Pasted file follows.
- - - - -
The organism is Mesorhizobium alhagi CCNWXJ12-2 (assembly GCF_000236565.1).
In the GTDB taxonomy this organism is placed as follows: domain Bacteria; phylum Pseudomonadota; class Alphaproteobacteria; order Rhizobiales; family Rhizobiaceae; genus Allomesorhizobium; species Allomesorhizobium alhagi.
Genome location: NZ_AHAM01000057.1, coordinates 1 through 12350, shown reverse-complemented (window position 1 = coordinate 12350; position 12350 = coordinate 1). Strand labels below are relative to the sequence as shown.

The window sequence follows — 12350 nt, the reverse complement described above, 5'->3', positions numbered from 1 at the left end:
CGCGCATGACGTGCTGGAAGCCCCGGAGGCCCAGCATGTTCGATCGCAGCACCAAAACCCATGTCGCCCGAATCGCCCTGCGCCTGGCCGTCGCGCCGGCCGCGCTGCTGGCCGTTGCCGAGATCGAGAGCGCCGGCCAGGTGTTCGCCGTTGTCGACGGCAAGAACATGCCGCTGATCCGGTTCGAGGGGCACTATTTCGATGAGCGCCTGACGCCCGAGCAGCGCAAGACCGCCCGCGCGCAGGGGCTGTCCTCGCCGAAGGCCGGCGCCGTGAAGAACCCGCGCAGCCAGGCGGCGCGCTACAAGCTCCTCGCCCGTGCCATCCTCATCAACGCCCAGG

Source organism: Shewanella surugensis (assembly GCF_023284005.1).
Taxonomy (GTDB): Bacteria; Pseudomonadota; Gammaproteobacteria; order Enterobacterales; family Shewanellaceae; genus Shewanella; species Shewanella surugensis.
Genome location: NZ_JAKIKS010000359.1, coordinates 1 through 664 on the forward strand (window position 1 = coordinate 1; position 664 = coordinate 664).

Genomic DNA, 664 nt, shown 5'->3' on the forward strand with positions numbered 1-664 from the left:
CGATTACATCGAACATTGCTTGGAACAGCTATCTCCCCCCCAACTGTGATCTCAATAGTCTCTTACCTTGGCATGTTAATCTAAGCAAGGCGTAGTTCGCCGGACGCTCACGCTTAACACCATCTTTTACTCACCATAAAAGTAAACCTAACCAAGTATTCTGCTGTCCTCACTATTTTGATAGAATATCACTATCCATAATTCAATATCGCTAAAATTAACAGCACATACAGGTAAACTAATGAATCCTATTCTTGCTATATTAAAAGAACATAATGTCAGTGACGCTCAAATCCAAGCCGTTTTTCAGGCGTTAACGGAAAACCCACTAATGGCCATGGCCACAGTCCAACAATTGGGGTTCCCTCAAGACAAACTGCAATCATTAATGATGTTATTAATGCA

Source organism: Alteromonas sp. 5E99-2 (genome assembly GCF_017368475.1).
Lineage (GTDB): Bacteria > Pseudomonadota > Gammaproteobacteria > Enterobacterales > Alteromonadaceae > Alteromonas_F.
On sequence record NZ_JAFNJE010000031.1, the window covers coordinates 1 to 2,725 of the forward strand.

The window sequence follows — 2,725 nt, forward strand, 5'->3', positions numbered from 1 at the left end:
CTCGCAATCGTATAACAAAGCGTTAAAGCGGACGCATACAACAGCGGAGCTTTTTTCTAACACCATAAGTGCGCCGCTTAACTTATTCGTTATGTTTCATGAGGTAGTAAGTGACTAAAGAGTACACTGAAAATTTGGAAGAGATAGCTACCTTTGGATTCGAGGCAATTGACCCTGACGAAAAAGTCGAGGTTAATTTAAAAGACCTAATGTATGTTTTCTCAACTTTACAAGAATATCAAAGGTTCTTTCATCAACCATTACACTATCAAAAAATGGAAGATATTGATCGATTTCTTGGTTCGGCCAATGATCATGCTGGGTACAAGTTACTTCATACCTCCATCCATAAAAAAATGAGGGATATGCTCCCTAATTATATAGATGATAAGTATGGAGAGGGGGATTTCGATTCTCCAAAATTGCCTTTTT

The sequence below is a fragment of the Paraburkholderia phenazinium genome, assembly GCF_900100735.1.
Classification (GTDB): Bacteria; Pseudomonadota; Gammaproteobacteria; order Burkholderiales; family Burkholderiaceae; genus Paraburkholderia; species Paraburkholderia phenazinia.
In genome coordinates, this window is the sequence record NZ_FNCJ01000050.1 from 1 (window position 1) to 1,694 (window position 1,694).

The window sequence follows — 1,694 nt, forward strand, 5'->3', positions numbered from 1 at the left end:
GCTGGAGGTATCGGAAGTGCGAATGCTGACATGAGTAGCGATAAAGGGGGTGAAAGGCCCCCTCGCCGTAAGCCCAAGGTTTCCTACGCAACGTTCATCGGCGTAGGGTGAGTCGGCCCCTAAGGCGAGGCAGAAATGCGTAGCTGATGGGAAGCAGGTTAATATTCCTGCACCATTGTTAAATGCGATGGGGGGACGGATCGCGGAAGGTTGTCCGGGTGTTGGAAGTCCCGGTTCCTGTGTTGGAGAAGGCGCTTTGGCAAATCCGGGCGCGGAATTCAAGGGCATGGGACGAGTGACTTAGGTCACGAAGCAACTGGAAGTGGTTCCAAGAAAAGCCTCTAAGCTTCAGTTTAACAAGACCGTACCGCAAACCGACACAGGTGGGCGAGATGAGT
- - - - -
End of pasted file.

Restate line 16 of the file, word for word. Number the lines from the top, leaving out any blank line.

The sequence below is a fragment of the Paraburkholderia phenazinium genome, assembly GCF_900100735.1.